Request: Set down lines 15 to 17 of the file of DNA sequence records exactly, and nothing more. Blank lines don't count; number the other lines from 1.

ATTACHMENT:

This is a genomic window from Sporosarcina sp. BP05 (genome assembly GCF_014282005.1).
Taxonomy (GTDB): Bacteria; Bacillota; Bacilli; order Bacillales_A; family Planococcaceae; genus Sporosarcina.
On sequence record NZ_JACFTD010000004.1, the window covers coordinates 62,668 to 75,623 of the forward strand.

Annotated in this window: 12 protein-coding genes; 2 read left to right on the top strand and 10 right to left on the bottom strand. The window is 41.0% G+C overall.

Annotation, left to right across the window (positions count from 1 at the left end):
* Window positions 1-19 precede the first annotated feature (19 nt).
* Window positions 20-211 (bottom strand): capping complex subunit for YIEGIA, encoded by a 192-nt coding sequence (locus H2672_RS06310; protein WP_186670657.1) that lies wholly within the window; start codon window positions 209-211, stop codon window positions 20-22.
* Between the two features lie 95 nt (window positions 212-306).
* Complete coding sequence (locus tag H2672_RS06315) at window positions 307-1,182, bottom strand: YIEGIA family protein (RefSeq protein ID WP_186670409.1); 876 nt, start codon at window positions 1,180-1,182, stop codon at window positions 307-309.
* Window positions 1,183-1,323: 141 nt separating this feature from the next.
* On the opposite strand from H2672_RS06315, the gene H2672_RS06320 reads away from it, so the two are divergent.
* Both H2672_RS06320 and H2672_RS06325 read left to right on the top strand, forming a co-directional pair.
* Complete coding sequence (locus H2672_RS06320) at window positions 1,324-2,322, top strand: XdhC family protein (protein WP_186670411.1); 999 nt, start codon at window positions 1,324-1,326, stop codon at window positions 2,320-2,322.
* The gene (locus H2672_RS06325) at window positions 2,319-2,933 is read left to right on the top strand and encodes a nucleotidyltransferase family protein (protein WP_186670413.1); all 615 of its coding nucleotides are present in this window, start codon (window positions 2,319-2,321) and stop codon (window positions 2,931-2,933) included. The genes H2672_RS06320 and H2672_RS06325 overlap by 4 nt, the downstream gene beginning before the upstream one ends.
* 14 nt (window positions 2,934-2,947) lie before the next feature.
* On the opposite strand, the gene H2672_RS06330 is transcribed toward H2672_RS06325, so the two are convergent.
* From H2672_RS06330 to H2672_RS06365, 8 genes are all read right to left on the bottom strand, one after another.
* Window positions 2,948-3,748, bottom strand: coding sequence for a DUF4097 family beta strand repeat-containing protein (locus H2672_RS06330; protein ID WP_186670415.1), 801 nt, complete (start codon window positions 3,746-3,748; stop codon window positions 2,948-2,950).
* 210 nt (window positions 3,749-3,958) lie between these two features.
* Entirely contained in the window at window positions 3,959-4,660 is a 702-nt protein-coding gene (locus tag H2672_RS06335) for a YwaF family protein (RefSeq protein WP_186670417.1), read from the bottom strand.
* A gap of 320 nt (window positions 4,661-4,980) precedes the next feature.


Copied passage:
* 14 nt (window positions 2,934-2,947) lie before the next feature.
* On the opposite strand, the gene H2672_RS06330 is transcribed toward H2672_RS06325, so the two are convergent.
* From H2672_RS06330 to H2672_RS06365, 8 genes are all read right to left on the bottom strand, one after another.